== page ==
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Other businesses buoy airports

By Zhu Wenqian | China Daily | Updated: 2019-09-17 13:22
Consumers check out products at a duty-free store in Shanghai Pudong International Airport. [Photo provided to China Daily]

Strong revenue growth witnessed in non-aviation sectors at major centers

Large-scale airports posted more sales revenue from their non-aviation business, especially in duty-free retail stores catering to affluent international travelers, helping to offset slower passenger throughput growth at major hubs in the country.

In the first half of the year, Hong Kong-listed Beijing Capital International Airport said in its earnings report that non-aviation business sales hit 3.35 billion yuan ($474 million), up by 24.8 percent year-on-year. Aviation-related sales though stood at 2.03 billion yuan, down 23 percent year-on-year.

"In recent years, the growth rate of passenger throughput at major domestic airports is around 5 percent, and it won't grow significantly. Besides, the fee charging standard of aviation business is strictly controlled by the authority, and airports are unable to increase the prices willfully," said Lin Zhijie, an aviation industry analyst.

"The revenue growth of airports will mainly rely on non-aviation business in the future. Prices of non-aviation business depends on market demand. Hub airports have ample passenger flows, including more high-value international transfer passengers. With better business layout at airports and their increasing profit-making ability, the growth potential of non-aviation operations is huge," he said.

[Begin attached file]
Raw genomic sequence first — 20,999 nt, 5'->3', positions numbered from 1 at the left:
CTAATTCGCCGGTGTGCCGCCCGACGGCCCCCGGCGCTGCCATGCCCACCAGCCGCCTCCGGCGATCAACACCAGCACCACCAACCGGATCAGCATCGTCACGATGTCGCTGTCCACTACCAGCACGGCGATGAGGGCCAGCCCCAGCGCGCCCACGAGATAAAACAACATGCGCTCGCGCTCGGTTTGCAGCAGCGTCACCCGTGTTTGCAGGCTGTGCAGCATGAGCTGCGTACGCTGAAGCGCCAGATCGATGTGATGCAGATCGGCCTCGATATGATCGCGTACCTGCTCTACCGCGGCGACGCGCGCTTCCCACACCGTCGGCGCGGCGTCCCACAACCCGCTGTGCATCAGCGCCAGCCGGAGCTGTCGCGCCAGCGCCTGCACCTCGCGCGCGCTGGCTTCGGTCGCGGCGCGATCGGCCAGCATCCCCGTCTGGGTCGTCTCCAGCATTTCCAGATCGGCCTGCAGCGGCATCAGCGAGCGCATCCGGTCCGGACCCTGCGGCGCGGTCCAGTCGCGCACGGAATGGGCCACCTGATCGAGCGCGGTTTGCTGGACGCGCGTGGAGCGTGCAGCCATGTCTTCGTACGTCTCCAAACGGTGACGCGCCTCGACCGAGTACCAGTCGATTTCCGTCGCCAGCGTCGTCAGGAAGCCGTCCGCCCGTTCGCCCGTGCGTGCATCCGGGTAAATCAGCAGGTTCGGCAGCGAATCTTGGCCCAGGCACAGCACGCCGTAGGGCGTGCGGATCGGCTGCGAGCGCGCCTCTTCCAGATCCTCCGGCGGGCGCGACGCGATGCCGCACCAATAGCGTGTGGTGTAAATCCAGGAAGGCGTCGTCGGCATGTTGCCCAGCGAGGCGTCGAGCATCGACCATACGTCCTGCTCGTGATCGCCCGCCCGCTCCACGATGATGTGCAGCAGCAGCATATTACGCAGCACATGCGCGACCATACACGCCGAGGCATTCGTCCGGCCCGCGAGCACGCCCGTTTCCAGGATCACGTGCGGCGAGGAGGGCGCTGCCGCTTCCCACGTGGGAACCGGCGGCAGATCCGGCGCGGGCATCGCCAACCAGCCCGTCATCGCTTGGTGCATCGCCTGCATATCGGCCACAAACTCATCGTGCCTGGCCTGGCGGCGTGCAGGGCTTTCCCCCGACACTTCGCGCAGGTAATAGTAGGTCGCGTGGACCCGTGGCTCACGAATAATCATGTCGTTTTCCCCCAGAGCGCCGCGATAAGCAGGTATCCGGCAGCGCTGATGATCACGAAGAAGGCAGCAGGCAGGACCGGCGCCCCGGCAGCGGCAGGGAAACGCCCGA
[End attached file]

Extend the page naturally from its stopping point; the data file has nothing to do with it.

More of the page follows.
For airports, aviation income mainly comes from charging fees for aircraft parking, the takeoff and landing of aircraft, and services such as the use of corridor bridges. Gains from non-aviation business come from the rent charged for various shops, restaurants and duty-free stores.

The capital airport said the fall in aviation income mainly came from the cancellation of airport fees levied on passengers. Non-aviation income, which now accounts for 62.19 percent of total revenue, has become a critical way for airports to turn a profit.

In February last year, the new operating contract of duty-free shops significantly boosted the proportion of revenue collected by airports. The growing number of international travelers and an increase in their consumption ability fueled the growth of duty-free shops, the capital airport said in a statement.

Under the new agreement, duty-free operators at the capital airport will share 42.5 percent of their sales revenue with the airport operator, up from the level of around 30 percent in the previous arrangement.

For Shanghai Pudong International Airport, where more than half of total passengers take international flights, its non-aviation business revenue in the first six month made up 62.9 percent of the total.

From January to June, the Shanghai-listed Pudong airport gained revenues from its catering and retailing business of 2.77 billion yuan, jumping 46 percent year-on-year, its earnings report said.

In the fourth quarter, Pudong airport will launch a mid-field satellite terminal to increase its capacity. By then, the areas of duty-free shops will be expanded further and sales from those shops will naturally increase, a research report by Minsheng Securities explained.

Last year, spending on luxury products by Chinese consumers reached 770 billion yuan, and nearly 540 billion yuan were spent abroad. By opening more duty-free shops at the airports, it can help to redirect the spending on products like cosmetics, perfumes, bags and accessories to domestic retailers.

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